Alors, I decided to make one more plea based on my mother's vivid recollection. We wrote out her detailed account of the day I was born, Sears, the tricycle, etc., and had it notarized. We also videotaped her describing this pivotal event in world history. I sent the letter, a cover letter, and a USB with the video to Albany. And, in case they were not allowed to open an unknown USB (for fear of viruses), I posted my mother's video on YouTube and provided them a link.

That was a couple months ago. Yesterday, a package arrived from New York via Texas. I didn't open it last night because I fully expected bad news (sorry, doctor's orders) and I didn't want to spoil a beautiful Valentine's Day with my bride. So I took the package with me to my French class this morning, where I am usually the first one to arrive, so could open it in solitude and rant to the four walls.

Incroyable! Two boxes were checked on the form letter. The first, "Items changed: DATE OF BIRTH," and the second, "We recorrected your birth certificate changing the date of birth back to April 21, 1951." Wow, not at all what I expected. Fantastic!

Of course, to obtain a certified copy of my "re-corrected" birth certificate, I need to send $30 and a copy of a photo ID. Some things about bureaucracy never change.

I need to call my mother.

Saturday, February 11, 2017

Growing Old(er) Together

A friend of mine - I consider them a friend though I have never met them except through Facebook exchanges - and his/her partner are going through a very, very difficult time. The partner has health issues which certainly impact their quality of life and, though I don't know details, they may not have much time left together.

Though it may seem a bit awkward, to protect identities I will use h/h/their as shorthand for him/her. Actually, the gender of each or the nature of the partnership is not important. This is a situation that could be about a parent, a child, a spouse, a dear friend, a colleague. This is about them, and us, and maybe you.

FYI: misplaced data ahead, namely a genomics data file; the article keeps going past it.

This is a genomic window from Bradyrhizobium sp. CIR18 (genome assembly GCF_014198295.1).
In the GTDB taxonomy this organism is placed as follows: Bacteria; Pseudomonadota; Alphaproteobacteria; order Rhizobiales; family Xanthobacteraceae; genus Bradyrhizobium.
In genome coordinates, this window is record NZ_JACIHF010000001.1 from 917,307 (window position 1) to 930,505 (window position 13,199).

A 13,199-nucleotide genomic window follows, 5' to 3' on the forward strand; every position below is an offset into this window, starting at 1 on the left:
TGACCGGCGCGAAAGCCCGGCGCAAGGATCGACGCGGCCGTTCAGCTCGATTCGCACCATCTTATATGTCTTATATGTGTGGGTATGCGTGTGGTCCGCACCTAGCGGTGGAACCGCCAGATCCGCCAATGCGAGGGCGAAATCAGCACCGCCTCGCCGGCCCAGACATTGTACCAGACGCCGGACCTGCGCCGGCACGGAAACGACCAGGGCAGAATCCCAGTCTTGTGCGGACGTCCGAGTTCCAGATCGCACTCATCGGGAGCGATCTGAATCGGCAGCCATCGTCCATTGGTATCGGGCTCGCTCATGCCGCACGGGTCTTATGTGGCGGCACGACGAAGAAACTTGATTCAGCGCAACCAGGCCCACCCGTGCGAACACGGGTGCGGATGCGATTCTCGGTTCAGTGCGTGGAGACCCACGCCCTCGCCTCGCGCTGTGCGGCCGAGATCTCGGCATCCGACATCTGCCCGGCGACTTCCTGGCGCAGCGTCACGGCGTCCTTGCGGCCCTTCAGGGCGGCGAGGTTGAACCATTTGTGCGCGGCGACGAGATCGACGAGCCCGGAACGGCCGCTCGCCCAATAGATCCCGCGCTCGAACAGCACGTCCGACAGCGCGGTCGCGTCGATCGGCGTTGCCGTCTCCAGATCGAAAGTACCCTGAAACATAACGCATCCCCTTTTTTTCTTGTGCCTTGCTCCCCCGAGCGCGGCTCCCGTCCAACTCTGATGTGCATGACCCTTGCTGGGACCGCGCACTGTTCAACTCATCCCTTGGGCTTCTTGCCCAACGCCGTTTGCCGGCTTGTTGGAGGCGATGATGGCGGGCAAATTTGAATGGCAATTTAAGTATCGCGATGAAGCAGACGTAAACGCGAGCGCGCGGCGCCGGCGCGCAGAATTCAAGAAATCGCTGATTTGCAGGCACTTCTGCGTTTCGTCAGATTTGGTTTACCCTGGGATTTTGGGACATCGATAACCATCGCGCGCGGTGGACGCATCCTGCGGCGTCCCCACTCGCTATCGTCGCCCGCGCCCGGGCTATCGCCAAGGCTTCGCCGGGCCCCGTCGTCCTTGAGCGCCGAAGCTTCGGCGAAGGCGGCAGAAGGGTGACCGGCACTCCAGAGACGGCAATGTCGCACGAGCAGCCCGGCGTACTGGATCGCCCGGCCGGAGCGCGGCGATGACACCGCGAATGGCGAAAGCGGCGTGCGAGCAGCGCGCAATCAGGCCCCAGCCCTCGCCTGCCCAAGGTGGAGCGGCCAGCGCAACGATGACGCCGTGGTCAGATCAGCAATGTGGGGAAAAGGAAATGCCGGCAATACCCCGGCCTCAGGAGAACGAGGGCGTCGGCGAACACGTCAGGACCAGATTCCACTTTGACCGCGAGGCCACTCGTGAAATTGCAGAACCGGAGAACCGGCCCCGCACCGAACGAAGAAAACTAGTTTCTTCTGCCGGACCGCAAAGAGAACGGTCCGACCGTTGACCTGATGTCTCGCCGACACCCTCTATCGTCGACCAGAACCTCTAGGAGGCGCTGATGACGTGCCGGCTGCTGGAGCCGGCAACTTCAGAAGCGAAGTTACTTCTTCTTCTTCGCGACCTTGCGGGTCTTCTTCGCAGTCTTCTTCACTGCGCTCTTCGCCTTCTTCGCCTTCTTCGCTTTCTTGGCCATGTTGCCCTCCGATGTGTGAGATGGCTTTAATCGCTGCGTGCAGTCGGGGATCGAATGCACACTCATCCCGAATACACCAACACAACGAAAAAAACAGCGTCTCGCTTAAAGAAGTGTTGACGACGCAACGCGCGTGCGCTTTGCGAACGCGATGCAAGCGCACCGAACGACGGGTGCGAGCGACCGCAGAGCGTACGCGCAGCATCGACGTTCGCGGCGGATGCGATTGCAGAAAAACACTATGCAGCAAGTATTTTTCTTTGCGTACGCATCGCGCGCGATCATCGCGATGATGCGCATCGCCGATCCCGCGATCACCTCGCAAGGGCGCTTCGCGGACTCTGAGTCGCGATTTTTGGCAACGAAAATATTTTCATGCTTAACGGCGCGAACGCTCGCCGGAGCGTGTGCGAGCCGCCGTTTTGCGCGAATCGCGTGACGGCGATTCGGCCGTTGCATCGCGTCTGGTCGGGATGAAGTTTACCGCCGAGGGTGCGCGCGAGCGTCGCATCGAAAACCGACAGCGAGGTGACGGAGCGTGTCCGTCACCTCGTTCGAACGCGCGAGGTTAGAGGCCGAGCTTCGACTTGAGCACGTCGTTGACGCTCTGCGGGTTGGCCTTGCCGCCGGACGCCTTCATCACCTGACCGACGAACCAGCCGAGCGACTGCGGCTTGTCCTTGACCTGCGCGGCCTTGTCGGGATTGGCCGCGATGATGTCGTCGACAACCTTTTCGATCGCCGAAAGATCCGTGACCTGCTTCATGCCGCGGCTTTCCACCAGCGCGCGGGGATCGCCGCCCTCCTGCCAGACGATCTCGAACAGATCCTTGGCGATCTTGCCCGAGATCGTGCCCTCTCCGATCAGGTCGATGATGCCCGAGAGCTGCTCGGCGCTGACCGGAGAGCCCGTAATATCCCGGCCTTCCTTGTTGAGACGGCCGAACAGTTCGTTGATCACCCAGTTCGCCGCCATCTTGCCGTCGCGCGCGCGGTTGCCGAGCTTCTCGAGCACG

Most of us, some more than others, have fears about illness and death, moreso as we grow older. Even when life is frustrating and painful, we kinda want to hang on to it. We usually hope, even expect, the present challenge will pass, and things will get more or less "normal" again (whatever normal is supposed to be).

It was only a year ago that Donna-Lane was going through surgery and chemotherapy and radiotherapy in her second battle with breast cancer. Most days it seems a rather distant memory, as she came through it and seems nearly 100% her active, look-to-the-future self. She's currently working on three different novels, writes blogs, carries on an effervescent social life in the two places we live, and we've been traveling again with at times too much frequency.

I did not experience the pain that she did. At times she was so weak she could not walk the 30 feet to the bathroom without assistance. But "her cancer" often felt very much like "our cancer" because she needed me both for physical and moral support. I did both our "shares" of the cooking and shopping and cleaning and laundry for several months, not because I'm any kind of a saint but simply because those are things she needed me to do so she could focus on regaining her health and strength. (I had not been in her life during her first bout with cancer, and I sometimes expressed that I wished I had, so she obliged me by going through it again.)

Any one who has cancer, I suspect, harbors the persistent fear that it will return. Even those of us who have never had cancer, or a heart problem or other major health issue, do our best to suppress such thoughts. I know D-L wonders almost every time she gets a twitch or feels nauseous, or even when she doesn't, that the cancer will return, maybe somewhere else in her body this time. The fear is both irrational and rational, but it's real to the person with the fear.